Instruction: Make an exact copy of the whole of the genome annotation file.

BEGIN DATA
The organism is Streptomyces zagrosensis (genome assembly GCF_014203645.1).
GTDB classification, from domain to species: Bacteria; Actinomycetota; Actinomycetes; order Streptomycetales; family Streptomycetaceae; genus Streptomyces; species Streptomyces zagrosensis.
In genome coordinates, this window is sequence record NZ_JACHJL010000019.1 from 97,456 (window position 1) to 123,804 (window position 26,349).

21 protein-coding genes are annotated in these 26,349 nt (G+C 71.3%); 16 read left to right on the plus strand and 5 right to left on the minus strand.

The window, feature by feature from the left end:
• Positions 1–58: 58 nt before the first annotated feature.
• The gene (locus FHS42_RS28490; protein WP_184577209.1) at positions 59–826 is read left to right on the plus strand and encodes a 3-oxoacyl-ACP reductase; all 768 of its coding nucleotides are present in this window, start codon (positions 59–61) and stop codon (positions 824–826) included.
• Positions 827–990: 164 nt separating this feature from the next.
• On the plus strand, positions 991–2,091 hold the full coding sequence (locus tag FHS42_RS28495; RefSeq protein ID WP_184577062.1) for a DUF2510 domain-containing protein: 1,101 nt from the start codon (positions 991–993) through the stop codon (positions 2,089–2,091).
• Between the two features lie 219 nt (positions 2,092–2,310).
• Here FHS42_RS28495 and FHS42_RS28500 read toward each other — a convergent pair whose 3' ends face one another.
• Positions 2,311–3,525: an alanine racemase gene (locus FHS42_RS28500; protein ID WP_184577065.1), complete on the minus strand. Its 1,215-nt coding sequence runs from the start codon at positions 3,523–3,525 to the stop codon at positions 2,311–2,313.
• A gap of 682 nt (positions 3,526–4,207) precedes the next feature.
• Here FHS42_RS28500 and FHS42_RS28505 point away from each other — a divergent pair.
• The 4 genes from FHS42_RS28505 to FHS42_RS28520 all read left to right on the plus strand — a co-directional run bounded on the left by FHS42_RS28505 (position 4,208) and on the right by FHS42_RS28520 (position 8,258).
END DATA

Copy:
The organism is Streptomyces zagrosensis (genome assembly GCF_014203645.1).
GTDB classification, from domain to species: Bacteria; Actinomycetota; Actinomycetes; order Streptomycetales; family Streptomycetaceae; genus Streptomyces; species Streptomyces zagrosensis.
In genome coordinates, this window is sequence record NZ_JACHJL010000019.1 from 97,456 (window position 1) to 123,804 (window position 26,349).

21 protein-coding genes are annotated in these 26,349 nt (G+C 71.3%); 16 read left to right on the plus strand and 5 right to left on the minus strand.

The window, feature by feature from the left end:
• Positions 1–58: 58 nt before the first annotated feature.
• The gene (locus FHS42_RS28490; protein WP_184577209.1) at positions 59–826 is read left to right on the plus strand and encodes a 3-oxoacyl-ACP reductase; all 768 of its coding nucleotides are present in this window, start codon (positions 59–61) and stop codon (positions 824–826) included.
• Positions 827–990: 164 nt separating this feature from the next.
• On the plus strand, positions 991–2,091 hold the full coding sequence (locus tag FHS42_RS28495; RefSeq protein ID WP_184577062.1) for a DUF2510 domain-containing protein: 1,101 nt from the start codon (positions 991–993) through the stop codon (positions 2,089–2,091).
• Between the two features lie 219 nt (positions 2,092–2,310).
• Here FHS42_RS28495 and FHS42_RS28500 read toward each other — a convergent pair whose 3' ends face one another.
• Positions 2,311–3,525: an alanine racemase gene (locus FHS42_RS28500; protein ID WP_184577065.1), complete on the minus strand. Its 1,215-nt coding sequence runs from the start codon at positions 3,523–3,525 to the stop codon at positions 2,311–2,313.
• A gap of 682 nt (positions 3,526–4,207) precedes the next feature.
• Here FHS42_RS28500 and FHS42_RS28505 point away from each other — a divergent pair.
• The 4 genes from FHS42_RS28505 to FHS42_RS28520 all read left to right on the plus strand — a co-directional run bounded on the left by FHS42_RS28505 (position 4,208) and on the right by FHS42_RS28520 (position 8,258).